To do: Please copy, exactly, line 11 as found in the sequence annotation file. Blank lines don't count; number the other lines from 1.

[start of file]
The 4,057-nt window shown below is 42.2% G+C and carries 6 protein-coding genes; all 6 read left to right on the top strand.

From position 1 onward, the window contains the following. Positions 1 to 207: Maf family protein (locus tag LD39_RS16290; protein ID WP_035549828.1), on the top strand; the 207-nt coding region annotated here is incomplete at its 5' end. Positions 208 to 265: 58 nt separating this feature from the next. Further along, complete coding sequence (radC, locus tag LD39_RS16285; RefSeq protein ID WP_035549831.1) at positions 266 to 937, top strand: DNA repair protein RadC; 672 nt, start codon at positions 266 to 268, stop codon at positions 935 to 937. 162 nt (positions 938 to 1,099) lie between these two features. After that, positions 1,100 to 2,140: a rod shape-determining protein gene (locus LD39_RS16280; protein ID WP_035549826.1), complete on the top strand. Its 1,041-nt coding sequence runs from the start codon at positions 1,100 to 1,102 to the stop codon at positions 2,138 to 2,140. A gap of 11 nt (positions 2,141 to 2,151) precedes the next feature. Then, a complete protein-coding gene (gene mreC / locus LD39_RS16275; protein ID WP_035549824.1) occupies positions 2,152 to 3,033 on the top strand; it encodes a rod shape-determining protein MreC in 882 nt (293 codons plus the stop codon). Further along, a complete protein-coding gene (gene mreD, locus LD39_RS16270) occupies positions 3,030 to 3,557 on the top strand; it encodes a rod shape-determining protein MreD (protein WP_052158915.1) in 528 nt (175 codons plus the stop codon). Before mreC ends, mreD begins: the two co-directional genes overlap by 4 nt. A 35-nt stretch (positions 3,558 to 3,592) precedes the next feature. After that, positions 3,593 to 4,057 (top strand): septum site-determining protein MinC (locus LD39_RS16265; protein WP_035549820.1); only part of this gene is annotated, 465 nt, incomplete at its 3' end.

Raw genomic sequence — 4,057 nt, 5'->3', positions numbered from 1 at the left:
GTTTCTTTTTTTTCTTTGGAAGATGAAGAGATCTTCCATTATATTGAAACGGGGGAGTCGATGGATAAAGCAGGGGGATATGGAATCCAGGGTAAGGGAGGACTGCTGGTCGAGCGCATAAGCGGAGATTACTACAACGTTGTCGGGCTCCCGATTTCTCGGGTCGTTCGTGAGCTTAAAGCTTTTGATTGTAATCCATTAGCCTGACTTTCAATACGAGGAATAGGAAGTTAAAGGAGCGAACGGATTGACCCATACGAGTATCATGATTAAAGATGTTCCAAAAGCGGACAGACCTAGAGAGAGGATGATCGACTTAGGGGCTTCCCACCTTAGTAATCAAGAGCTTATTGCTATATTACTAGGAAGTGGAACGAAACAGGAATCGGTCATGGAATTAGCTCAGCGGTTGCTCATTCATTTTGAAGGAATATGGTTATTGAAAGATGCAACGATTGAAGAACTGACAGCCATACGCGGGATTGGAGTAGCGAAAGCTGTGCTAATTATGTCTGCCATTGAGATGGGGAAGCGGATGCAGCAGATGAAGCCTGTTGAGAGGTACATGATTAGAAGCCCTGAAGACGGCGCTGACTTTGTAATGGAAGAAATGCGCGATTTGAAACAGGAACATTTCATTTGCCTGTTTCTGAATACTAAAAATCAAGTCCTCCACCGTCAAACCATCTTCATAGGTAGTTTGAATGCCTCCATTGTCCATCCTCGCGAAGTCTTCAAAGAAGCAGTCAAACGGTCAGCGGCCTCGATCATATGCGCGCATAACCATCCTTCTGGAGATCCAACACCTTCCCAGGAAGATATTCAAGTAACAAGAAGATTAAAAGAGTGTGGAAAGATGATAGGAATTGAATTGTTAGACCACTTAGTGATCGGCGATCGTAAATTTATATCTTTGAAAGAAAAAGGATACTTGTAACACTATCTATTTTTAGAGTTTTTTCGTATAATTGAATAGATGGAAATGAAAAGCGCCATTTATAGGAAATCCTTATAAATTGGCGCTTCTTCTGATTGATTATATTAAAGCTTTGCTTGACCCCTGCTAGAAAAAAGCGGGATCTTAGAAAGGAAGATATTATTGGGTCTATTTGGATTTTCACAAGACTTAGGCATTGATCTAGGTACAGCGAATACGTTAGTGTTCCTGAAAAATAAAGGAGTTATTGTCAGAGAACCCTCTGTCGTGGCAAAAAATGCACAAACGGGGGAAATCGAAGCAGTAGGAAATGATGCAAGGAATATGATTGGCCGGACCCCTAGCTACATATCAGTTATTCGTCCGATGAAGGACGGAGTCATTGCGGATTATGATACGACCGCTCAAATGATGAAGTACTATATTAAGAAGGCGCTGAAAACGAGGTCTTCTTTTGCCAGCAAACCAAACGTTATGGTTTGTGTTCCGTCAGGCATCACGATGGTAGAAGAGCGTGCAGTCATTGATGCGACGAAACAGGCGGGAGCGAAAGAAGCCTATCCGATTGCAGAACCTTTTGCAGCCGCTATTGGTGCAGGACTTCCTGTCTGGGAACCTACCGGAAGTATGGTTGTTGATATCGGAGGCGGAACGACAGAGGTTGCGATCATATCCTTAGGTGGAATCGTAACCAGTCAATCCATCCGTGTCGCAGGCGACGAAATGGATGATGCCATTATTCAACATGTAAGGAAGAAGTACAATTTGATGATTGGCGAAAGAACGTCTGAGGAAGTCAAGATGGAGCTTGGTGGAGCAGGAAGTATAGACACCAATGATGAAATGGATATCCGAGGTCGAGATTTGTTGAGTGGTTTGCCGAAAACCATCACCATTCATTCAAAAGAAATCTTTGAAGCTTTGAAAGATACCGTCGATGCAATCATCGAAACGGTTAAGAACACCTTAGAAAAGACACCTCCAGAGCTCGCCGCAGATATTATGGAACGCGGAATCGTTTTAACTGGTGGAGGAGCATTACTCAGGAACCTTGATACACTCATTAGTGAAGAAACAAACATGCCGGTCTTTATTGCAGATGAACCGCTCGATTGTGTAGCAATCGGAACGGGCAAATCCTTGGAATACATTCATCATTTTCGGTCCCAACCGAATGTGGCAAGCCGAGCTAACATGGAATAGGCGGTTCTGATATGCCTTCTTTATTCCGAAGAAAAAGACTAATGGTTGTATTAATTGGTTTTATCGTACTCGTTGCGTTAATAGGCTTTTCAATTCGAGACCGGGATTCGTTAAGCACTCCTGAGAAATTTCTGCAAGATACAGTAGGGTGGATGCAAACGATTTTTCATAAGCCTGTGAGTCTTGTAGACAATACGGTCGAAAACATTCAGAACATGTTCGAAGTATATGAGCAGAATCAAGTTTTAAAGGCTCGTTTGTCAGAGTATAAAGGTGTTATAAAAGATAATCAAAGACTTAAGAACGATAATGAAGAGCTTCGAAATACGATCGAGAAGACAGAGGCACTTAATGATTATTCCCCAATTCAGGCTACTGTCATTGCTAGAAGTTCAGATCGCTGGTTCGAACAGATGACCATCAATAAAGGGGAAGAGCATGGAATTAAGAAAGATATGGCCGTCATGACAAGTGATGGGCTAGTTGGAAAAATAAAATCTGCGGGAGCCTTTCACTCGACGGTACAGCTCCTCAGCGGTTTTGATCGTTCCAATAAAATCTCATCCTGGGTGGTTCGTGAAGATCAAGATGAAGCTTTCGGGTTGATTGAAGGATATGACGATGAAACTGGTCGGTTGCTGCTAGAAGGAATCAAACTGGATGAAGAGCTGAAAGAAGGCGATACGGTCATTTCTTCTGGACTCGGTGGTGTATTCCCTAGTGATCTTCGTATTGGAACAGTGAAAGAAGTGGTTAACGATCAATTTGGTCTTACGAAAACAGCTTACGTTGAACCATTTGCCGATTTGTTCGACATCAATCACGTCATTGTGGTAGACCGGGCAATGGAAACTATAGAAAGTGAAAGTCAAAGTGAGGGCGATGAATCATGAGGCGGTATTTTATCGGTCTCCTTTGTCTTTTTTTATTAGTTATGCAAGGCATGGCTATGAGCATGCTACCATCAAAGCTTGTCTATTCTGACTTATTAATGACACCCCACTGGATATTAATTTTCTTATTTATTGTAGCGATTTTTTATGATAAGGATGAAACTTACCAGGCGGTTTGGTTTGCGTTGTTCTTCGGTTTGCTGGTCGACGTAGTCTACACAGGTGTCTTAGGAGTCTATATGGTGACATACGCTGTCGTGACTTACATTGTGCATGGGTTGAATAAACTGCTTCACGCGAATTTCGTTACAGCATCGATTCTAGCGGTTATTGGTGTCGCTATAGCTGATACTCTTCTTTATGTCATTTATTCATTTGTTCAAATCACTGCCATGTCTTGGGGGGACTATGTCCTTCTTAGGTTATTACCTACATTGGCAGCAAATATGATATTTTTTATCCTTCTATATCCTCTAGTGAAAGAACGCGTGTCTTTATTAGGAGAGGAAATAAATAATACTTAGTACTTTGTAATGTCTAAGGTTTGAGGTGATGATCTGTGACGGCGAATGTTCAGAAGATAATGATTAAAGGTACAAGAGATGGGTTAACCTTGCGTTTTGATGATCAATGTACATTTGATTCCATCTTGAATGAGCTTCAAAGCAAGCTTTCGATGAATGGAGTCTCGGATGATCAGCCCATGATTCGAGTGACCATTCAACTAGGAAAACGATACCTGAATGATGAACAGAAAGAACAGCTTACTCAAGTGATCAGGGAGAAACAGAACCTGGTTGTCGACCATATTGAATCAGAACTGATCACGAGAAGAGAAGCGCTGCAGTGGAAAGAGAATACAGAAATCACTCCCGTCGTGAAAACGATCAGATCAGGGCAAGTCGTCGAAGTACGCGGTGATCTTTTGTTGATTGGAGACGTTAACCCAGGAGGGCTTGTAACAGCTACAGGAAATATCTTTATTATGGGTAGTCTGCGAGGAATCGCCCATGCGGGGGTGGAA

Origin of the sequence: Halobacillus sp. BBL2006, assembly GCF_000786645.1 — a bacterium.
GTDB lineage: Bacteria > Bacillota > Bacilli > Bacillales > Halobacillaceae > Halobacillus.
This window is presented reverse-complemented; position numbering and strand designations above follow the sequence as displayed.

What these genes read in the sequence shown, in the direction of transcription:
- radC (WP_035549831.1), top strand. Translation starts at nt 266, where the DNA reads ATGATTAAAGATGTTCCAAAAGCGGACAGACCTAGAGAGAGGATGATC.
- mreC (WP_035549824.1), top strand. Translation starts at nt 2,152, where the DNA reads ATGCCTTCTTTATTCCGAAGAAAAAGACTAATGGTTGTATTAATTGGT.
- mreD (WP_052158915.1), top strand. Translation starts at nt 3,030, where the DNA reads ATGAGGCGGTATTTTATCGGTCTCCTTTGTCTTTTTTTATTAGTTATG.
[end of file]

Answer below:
- mreD (WP_052158915.1), top strand. Translation starts at nt 3,030, where the DNA reads ATGAGGCGGTATTTTATCGGTCTCCTTTGTCTTTTTTTATTAGTTATG.